The All-Compassionate Siva
Sri Swamiji always keeps with him two bottles, one bottle containing sugar and the other containing rice – sugar for distribution to ants and rice for distribution to birds. Sometimes Swamiji keeps pots during summer for storing water for the birds.
One day in winter a wasp was shivering and struggling for life. Swamiji took it, basked it in the sunlight, fanned it dry and placed a little sugar before it. After some time the wasp had warmth and it was able to move its wings that were wet. He had the bhava (feeling) that the wasp also was Lord Narayana. By such action he really did divine service to the Lord. One day he saw a small insect struggling for life in the latrine. It was caught up amidst the faeces. He slowly and carefully removed it with a twig, washed it with a little water and basked it in the sunlight. It was gradually brought back to life. Whenever he sees any insects or worms struggling for their life in a big vessel of water, he at once removes them gently from the water.
Sri Swamiji always takes great care to see while walking if any ants or insects are present on the way, so that no injury may be caused to them. So did Raja Jadabharata. Every aspirant should follow the worthy example shown by Sri Swamiji.
Though this incident may seem to be very trifling and ordinary in the eyes of a man, it is but these simple acts of mercy and compassion that go to develop the real inner man. This is the precept by practice which Sri Swamiji imparts to humanity at large. It is because ordinary people of the world, including even spiritual aspirants, neglect these smaller details, they fail to achieve anything grand in the spiritual path. Had they taken notice of these seemingly simple things and actively practised them in their daily life, they would have developed compassion to a very great extent, which would have made them spiritual giants. The rational man cannot understand the subtle moulding of character brought about by the practice of kindness, charity, and one's own Dharma as prescribed in the Shastras. He neglects them with an air of contempt or postpones them to old age. Drop by drop the mighty ocean is filled. Everyone has to bear this in mind and try to progress gradually in the spiritual path.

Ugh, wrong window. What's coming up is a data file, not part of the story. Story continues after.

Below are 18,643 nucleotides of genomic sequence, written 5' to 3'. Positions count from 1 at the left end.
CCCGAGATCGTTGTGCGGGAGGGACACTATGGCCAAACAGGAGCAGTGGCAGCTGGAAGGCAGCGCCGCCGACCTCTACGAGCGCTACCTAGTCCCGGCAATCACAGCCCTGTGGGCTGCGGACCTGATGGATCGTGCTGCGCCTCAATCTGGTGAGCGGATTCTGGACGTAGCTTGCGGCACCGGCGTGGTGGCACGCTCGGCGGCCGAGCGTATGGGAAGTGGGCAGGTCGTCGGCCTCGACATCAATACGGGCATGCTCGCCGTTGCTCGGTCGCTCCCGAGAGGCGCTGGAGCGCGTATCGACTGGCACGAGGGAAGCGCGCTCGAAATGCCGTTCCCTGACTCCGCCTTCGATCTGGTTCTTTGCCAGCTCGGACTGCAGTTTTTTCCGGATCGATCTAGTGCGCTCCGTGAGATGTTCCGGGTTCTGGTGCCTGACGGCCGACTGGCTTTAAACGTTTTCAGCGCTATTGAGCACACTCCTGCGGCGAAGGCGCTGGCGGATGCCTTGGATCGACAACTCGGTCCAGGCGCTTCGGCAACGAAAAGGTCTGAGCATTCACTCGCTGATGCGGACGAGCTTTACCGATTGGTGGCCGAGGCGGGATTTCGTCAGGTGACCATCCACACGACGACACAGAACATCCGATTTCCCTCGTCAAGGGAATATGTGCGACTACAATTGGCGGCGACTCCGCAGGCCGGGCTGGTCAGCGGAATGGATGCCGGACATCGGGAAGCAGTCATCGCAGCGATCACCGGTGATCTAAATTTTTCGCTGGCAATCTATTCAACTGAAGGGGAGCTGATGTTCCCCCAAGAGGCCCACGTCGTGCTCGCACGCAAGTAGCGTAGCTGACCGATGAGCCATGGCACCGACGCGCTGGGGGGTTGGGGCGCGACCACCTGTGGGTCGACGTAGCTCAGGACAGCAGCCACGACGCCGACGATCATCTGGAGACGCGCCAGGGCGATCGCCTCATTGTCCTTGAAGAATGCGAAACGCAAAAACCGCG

Every aspirant in the spiritual path should try to do noble, merciful acts of this description to purify the heart and render it soft. He should develop mercy and sympathy to a considerable degree. Mercy is a virtue that leads to Jnana and Para Bhakti. Such little acts of mercy and sympathy, however insignificant they may seem to be, go a long way in attaining the goal of life. He who does such acts only can become a practical Vedantin and feel oneness with all beings. An aspirant should be ever alert and vigilant to do such acts. No opportunity should be lost. Simply shutting oneself from all beings, imagining that one would enter into deep meditation thereby, without developing the practical qualities of fellow feeling, compassion and universal love is sheer hypocrisy.
Generally, rich people who run after money have prosaic and unsympathetic hearts. Their hearts are filled with reinforced concrete. They have neither sympathy nor mercy. Even when people are in a dying condition in the verandah, they will be dancing and eating in restaurants. Even if they see sick persons on the roadside, they will never care to look at them and to ask them if they want water or anything. They have no eyes to see. It is only the real thirsting aspirant who wants to realise the oneness of all that will have a different eye to look into the sufferings of others. He alone will try his level best to alleviate the suffereings of humanity.
Without ethical training or moral discipline, there is no hope of even an iota of spiritual progress. Ethics and morality are the very foundation of Yoga or spiritual life. Let us all emulate the noble example set up by Sri Swamiji.